Government organisations such as Economic Development Ministry has launched a special program and have trained over 1825 people under their Community Development and Livelihood improvement project (Ministry of Economic Development, 2014).

Corporate sector involvement in CSR and Community development
Sri Lanka has a long history of corporate philanthropy. Charitable activities performed by the business communities to support various needs of the society is not a new concept in Sri Lanka (Ariyabandu & Hulangamuwa, 2002). The impact CSR has on economic development has resulted in Sri Lanka’s corporate sector organisations including CSR in their strategy is evidenced in the annual reports of listed companies in Sri Lanka.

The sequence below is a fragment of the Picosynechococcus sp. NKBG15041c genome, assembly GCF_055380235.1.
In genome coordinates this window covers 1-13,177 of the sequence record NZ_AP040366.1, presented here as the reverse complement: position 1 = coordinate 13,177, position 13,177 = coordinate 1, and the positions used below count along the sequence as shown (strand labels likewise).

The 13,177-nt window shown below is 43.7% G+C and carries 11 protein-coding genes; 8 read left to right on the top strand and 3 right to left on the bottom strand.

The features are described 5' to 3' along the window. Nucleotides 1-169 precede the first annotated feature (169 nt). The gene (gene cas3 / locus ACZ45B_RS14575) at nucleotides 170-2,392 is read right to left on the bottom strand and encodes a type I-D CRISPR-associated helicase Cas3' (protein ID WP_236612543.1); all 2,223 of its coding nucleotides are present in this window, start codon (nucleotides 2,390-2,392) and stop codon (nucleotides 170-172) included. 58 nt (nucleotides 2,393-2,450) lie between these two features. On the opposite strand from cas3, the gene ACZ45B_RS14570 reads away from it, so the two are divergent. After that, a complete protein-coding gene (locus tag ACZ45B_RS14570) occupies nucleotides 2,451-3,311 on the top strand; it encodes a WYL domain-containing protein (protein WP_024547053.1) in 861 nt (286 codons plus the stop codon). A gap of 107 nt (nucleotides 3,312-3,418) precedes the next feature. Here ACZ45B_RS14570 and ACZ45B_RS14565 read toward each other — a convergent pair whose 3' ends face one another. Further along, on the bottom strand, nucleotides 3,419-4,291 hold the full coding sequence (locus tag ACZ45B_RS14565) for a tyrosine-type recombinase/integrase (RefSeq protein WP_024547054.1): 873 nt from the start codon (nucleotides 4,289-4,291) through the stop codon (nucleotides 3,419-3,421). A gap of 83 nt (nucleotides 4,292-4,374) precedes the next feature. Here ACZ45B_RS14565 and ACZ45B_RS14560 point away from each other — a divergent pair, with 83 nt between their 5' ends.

Ariyabandu and Hulangamuwa (2002) categorize the main forms of CSR activities observed in Sri Lanka as philanthropic and charitable activities, environmental conservation, public awareness and corporate sponsorships (Ariyabandu & Hulangamuwa, 2002). Many companies are engaged in CSR activities related to community development, due to the fact that CSR related activities provide competitive advantage and corporate reputation leading to better performing share prices (Husted & Allen, 2007). The CSR activities companies are engaged in Sri Lanka are related to education, health, unemployment, entrepreneur development, employee welfare and provision of infrastructure facilities. There are others who concentrate on environmental issues such as reducing the pollution associated with poverty, reduction of greenhouse gas emissions and cleaning beaches. The activities that relate to rebuilding the communities in Sri Lanka includes support educational needs, health and environmental issues, housing, providing entrepreneurship programmed and vocational training to youths to reduce unemployment. Improvement of local living conditions by providing water and sanitation are also included (Heenetigala, 2011).